Movements of radio-tagged pike Esox lucius (L.), pikeperch Stizostedion lucioperca (L.) and outward migrating sea trout smolts Salmo trutta (L.) were studied in a shallow Danish reservoir to obtain information of predator-prey interactions between these species. Twenty pikeperch (55-74 cm) and 19 pike (52-72 cm) were tagged. Female pikeperch spent more time near the outlet sluice during the smolt run (May) than at other times of the year, apparently actively hunting the smolts delayed in this area. In contrast, male pikeperch did not seem to participate in the smolt predation but remained stationary during the smolt run, presumably guarding their nests. Most tagged pike were present at the spawning grounds during the peak of the smolt run, where they had little chance of smolt encounter. Twenty migrating trout smolts were radio-tagged in the river upstream of the reservoir. Ten of these were located in the vicinity of the outlet sluice at least once, but were unwilling or unable to find and enter the sub-surface outlet sluice. Only one tagged smolt left the reservoir. After 1-12 days in the reservoir, the remaining smolts were eaten by pikeperch or pike and the results indicate that female pikeperch and few female pike have adjusted their behaviour to predation on smolts during the smolt run. The smolt predation in this man-made reservoir is higher than in natural lakes, probably due to the changed physical environment and introduced predators, such as pikeperch. The outlet sluice practice and the temporal overlap between smolt run and predator-spawning may be key factors in smolt survival. Copyright (C) 2000 John Wiley & Sons, Ltd.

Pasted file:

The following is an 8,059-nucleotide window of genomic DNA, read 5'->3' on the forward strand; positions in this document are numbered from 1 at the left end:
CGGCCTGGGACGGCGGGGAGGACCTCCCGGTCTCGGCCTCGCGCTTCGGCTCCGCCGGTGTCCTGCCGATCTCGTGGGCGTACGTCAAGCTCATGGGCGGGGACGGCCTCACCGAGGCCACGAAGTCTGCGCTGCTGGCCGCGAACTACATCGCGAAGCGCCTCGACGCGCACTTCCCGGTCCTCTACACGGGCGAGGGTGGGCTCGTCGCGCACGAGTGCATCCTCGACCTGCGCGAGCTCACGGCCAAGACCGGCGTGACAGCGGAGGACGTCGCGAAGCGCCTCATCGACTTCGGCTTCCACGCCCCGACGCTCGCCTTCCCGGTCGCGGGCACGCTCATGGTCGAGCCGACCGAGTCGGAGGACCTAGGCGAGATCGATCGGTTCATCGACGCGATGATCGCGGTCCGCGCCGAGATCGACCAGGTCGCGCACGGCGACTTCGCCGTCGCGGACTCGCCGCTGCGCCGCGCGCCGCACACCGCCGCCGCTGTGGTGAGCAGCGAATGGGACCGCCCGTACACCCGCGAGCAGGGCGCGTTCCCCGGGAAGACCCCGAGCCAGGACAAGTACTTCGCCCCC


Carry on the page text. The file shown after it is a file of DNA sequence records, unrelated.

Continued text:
|Journal||Regulated Rivers Research & Management|
|Publication status||Published - 2000|